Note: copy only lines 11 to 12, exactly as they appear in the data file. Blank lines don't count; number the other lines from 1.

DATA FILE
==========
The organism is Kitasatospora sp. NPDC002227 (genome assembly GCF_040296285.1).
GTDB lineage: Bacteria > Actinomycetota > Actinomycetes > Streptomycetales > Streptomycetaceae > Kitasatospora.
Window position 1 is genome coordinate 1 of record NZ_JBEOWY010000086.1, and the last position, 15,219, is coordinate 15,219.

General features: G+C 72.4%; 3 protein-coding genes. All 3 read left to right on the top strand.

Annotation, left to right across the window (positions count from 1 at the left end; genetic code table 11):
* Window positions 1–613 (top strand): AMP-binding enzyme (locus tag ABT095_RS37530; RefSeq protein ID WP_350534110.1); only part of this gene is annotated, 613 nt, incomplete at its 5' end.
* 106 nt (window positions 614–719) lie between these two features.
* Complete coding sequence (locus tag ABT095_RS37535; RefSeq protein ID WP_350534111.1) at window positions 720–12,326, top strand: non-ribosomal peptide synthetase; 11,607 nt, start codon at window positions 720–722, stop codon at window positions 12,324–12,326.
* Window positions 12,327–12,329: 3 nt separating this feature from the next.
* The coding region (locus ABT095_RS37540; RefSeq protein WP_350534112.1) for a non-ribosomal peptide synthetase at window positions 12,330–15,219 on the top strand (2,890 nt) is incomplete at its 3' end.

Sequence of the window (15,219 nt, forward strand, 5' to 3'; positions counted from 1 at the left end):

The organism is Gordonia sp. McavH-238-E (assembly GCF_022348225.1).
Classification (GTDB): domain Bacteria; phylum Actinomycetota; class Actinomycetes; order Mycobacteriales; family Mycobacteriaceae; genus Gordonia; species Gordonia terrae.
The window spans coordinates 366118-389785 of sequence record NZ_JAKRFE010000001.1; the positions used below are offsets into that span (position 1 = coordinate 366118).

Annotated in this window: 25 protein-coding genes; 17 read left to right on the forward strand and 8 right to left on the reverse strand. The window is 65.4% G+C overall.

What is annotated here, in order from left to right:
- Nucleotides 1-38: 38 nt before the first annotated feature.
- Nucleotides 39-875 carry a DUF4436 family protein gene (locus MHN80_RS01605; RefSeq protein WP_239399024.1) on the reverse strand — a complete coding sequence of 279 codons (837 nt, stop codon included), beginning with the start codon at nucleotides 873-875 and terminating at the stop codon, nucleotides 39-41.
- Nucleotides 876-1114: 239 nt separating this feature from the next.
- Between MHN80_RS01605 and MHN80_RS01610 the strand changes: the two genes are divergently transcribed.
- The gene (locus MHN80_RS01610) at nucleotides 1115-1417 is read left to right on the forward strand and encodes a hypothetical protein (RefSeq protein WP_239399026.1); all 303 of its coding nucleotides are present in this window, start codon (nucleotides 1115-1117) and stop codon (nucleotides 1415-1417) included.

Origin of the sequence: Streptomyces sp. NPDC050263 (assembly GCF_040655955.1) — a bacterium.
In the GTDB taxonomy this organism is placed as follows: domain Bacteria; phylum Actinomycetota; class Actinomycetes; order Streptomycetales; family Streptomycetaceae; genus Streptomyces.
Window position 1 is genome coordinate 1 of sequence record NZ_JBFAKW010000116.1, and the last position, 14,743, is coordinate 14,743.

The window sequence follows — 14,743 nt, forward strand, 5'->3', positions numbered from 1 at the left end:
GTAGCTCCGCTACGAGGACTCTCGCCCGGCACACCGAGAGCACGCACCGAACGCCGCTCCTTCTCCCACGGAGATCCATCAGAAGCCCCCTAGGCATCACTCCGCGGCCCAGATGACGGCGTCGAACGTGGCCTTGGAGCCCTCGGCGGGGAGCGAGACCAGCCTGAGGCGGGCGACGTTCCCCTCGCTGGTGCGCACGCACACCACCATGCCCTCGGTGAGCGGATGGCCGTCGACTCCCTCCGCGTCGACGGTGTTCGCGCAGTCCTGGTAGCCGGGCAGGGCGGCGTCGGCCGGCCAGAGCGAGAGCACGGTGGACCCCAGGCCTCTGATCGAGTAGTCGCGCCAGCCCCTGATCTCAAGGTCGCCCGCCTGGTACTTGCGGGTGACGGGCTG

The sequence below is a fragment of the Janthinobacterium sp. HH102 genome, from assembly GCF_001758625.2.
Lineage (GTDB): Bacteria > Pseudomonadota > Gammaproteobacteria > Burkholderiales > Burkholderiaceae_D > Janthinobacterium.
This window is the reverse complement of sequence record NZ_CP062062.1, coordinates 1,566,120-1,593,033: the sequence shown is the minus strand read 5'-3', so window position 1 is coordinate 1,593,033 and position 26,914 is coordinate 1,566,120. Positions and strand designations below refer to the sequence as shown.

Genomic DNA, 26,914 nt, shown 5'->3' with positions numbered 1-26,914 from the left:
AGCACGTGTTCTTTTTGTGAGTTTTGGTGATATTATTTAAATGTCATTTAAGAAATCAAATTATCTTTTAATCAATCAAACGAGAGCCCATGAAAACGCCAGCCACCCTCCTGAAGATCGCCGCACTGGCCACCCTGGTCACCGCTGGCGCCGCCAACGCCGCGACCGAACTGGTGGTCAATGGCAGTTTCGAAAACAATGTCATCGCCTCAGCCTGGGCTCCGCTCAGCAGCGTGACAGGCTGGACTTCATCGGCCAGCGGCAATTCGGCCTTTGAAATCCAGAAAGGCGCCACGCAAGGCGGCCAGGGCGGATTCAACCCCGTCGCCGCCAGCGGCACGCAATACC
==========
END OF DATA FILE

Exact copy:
Sequence of the window (15,219 nt, forward strand, 5' to 3'; positions counted from 1 at the left end):

The organism is Gordonia sp. McavH-238-E (assembly GCF_022348225.1).